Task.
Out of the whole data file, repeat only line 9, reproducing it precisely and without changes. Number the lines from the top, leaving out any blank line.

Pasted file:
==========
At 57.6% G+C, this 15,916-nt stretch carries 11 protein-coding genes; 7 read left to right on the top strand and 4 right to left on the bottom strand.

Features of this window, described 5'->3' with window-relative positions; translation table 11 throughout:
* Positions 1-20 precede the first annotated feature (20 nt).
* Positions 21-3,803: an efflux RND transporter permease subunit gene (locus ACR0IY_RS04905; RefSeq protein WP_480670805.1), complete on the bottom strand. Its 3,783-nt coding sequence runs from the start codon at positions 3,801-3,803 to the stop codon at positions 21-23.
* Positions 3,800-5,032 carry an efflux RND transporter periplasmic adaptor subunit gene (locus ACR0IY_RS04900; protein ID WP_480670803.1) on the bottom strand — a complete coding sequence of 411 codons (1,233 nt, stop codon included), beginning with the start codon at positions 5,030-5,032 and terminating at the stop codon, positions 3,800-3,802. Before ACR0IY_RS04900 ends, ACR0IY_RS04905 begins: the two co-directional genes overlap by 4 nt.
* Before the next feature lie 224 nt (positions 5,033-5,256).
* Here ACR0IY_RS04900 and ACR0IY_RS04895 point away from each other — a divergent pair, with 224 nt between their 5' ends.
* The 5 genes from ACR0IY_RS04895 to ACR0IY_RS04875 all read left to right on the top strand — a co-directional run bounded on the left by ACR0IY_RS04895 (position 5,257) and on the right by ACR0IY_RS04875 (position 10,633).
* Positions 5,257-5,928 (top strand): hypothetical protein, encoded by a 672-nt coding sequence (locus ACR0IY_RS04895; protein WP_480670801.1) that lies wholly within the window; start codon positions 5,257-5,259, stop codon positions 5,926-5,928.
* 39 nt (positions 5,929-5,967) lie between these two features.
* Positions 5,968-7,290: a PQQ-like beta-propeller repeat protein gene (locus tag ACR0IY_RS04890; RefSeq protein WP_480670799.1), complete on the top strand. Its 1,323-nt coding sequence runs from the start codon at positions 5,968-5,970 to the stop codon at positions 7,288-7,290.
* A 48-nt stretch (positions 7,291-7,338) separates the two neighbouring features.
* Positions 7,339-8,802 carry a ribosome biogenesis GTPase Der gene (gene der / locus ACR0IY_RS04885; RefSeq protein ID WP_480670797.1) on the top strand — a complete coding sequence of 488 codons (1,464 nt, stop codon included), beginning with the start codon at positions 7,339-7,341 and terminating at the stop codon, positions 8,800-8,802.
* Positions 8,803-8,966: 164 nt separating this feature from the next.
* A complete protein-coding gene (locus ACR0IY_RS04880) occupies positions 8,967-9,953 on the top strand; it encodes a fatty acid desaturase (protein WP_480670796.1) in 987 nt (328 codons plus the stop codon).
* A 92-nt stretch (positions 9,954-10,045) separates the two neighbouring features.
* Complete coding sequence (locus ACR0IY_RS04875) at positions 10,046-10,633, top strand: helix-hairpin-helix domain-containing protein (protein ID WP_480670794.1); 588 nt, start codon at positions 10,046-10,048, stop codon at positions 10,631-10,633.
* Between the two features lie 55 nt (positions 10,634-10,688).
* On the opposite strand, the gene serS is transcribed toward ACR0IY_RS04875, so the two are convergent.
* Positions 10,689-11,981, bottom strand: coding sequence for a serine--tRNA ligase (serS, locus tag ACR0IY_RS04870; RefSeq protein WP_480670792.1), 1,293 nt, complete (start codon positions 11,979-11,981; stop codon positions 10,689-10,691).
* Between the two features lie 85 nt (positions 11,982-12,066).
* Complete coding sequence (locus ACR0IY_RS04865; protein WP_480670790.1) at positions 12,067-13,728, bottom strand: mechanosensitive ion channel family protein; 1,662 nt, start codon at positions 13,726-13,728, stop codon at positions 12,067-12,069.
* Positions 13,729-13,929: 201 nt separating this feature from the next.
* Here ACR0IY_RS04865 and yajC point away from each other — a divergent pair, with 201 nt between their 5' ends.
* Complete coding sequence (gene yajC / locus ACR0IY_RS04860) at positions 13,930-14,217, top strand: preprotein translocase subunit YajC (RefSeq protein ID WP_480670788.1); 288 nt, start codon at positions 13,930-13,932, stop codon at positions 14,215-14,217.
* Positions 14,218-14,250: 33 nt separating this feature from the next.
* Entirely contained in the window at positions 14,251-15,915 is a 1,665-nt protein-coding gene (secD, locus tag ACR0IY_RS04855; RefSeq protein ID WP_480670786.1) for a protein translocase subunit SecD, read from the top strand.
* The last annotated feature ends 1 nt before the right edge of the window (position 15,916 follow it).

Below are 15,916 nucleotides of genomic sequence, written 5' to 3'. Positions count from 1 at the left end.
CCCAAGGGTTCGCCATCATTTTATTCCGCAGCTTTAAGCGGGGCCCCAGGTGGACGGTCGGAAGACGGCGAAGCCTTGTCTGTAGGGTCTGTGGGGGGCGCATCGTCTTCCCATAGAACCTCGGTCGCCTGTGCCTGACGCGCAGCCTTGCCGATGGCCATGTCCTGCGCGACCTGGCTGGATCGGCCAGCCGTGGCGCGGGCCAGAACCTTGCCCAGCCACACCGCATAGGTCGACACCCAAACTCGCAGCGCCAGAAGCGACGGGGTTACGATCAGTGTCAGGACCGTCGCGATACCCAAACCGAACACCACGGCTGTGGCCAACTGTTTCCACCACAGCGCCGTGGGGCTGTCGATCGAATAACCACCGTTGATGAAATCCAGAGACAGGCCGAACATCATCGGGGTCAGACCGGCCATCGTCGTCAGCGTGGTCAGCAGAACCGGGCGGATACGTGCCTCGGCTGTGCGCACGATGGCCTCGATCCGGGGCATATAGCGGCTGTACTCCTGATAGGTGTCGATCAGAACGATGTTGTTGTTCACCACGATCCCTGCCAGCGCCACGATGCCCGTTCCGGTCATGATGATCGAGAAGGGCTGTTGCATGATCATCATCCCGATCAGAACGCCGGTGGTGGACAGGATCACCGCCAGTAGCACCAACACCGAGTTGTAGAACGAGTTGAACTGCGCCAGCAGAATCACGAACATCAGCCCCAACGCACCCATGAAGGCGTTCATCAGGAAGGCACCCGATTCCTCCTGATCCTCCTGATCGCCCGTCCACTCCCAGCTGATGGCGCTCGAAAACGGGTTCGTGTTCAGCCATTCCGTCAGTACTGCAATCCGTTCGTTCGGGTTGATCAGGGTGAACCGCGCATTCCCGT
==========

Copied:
* Positions 5,257-5,928 (top strand): hypothetical protein, encoded by a 672-nt coding sequence (locus ACR0IY_RS04895; protein WP_480670801.1) that lies wholly within the window; start codon positions 5,257-5,259, stop codon positions 5,926-5,928.